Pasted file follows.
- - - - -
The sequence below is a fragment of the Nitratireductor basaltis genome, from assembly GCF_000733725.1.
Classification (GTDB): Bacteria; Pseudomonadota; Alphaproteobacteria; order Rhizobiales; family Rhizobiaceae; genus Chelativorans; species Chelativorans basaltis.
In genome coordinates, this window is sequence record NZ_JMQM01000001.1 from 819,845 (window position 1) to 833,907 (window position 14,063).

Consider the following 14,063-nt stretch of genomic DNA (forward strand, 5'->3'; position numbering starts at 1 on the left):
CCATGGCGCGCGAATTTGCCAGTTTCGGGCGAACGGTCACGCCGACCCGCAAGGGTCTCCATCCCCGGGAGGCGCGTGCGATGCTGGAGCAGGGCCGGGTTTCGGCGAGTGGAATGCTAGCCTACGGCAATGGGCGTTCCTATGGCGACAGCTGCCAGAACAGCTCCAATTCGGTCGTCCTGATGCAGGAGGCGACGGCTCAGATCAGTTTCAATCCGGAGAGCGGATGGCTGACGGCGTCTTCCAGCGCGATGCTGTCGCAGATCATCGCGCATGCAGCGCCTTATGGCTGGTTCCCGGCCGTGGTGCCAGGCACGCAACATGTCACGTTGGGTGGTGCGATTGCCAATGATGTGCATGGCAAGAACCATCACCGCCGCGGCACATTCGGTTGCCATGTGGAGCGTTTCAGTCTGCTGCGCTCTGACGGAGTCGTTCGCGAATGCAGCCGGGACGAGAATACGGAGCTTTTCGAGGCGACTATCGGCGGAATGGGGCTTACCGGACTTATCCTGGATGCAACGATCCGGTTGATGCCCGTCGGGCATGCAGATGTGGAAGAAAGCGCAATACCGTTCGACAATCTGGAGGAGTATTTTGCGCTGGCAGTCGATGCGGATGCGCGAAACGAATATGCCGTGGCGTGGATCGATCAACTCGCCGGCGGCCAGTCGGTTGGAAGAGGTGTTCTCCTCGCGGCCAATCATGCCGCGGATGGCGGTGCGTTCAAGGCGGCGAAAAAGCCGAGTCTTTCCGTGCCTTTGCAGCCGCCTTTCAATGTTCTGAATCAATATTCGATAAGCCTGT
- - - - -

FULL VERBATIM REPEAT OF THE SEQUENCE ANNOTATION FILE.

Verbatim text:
The sequence below is a fragment of the Nitratireductor basaltis genome, from assembly GCF_000733725.1.
Classification (GTDB): Bacteria; Pseudomonadota; Alphaproteobacteria; order Rhizobiales; family Rhizobiaceae; genus Chelativorans; species Chelativorans basaltis.
In genome coordinates, this window is sequence record NZ_JMQM01000001.1 from 819,845 (window position 1) to 833,907 (window position 14,063).

Consider the following 14,063-nt stretch of genomic DNA (forward strand, 5'->3'; position numbering starts at 1 on the left):
CCATGGCGCGCGAATTTGCCAGTTTCGGGCGAACGGTCACGCCGACCCGCAAGGGTCTCCATCCCCGGGAGGCGCGTGCGATGCTGGAGCAGGGCCGGGTTTCGGCGAGTGGAATGCTAGCCTACGGCAATGGGCGTTCCTATGGCGACAGCTGCCAGAACAGCTCCAATTCGGTCGTCCTGATGCAGGAGGCGACGGCTCAGATCAGTTTCAATCCGGAGAGCGGATGGCTGACGGCGTCTTCCAGCGCGATGCTGTCGCAGATCATCGCGCATGCAGCGCCTTATGGCTGGTTCCCGGCCGTGGTGCCAGGCACGCAACATGTCACGTTGGGTGGTGCGATTGCCAATGATGTGCATGGCAAGAACCATCACCGCCGCGGCACATTCGGTTGCCATGTGGAGCGTTTCAGTCTGCTGCGCTCTGACGGAGTCGTTCGCGAATGCAGCCGGGACGAGAATACGGAGCTTTTCGAGGCGACTATCGGCGGAATGGGGCTTACCGGACTTATCCTGGATGCAACGATCCGGTTGATGCCCGTCGGGCATGCAGATGTGGAAGAAAGCGCAATACCGTTCGACAATCTGGAGGAGTATTTTGCGCTGGCAGTCGATGCGGATGCGCGAAACGAATATGCCGTGGCGTGGATCGATCAACTCGCCGGCGGCCAGTCGGTTGGAAGAGGTGTTCTCCTCGCGGCCAATCATGCCGCGGATGGCGGTGCGTTCAAGGCGGCGAAAAAGCCGAGTCTTTCCGTGCCTTTGCAGCCGCCTTTCAATGTTCTGAATCAATATTCGATAAGCCTGT